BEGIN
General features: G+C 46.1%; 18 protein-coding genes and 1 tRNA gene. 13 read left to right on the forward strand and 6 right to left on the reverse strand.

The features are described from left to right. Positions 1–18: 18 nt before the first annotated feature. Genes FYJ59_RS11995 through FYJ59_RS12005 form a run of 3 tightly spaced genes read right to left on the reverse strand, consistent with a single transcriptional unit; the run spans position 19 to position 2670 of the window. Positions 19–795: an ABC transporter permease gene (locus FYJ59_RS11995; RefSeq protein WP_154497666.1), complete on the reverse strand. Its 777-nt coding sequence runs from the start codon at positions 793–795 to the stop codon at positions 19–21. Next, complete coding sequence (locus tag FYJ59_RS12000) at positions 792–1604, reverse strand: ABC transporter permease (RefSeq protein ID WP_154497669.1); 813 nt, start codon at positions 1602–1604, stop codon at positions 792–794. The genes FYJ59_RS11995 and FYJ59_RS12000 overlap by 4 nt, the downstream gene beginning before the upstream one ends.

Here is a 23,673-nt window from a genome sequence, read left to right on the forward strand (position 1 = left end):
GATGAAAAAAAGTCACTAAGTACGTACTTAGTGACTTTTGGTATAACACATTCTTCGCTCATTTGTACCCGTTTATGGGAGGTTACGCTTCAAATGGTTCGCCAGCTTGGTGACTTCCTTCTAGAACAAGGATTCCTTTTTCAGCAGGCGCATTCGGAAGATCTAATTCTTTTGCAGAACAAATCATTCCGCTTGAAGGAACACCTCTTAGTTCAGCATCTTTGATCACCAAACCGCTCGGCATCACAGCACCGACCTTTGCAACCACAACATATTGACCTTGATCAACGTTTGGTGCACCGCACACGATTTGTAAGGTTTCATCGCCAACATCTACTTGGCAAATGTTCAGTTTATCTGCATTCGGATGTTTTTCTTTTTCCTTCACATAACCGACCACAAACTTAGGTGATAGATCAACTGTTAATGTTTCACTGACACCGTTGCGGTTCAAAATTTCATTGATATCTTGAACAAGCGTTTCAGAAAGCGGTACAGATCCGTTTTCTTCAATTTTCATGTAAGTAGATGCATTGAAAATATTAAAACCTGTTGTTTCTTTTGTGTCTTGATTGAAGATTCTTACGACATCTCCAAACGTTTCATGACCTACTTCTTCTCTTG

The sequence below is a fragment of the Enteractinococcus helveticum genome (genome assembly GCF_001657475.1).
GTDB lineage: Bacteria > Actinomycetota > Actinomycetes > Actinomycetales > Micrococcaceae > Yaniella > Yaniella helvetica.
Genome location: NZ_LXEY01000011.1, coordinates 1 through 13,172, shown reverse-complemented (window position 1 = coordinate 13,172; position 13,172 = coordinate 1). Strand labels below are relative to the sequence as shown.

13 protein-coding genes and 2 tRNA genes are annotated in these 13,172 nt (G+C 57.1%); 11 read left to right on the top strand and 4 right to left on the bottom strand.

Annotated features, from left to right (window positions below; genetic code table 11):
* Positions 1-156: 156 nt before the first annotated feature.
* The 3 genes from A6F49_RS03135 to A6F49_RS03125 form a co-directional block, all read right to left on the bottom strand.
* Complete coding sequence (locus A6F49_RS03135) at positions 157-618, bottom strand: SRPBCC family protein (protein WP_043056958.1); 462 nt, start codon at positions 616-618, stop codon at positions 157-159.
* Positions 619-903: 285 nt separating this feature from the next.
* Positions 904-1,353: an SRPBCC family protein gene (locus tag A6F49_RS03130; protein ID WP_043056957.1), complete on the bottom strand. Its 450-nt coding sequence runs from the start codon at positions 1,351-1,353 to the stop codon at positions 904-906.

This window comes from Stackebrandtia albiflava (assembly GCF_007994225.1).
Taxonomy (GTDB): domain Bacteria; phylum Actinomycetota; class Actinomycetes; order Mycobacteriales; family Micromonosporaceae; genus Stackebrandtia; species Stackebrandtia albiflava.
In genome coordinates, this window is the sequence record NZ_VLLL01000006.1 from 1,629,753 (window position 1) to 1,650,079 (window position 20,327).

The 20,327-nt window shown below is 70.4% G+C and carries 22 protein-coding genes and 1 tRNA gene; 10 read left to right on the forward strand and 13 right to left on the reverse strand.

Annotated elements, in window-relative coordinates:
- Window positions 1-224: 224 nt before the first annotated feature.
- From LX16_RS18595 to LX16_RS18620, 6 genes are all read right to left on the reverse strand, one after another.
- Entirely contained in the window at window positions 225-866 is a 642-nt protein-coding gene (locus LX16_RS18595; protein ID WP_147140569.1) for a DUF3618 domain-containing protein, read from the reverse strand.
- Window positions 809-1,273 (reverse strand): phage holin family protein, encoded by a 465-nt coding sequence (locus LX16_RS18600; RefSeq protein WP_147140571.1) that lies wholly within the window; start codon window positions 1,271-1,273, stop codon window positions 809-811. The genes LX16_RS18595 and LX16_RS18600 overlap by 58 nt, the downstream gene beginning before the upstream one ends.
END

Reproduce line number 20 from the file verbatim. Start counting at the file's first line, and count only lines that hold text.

- Window positions 1-224: 224 nt before the first annotated feature.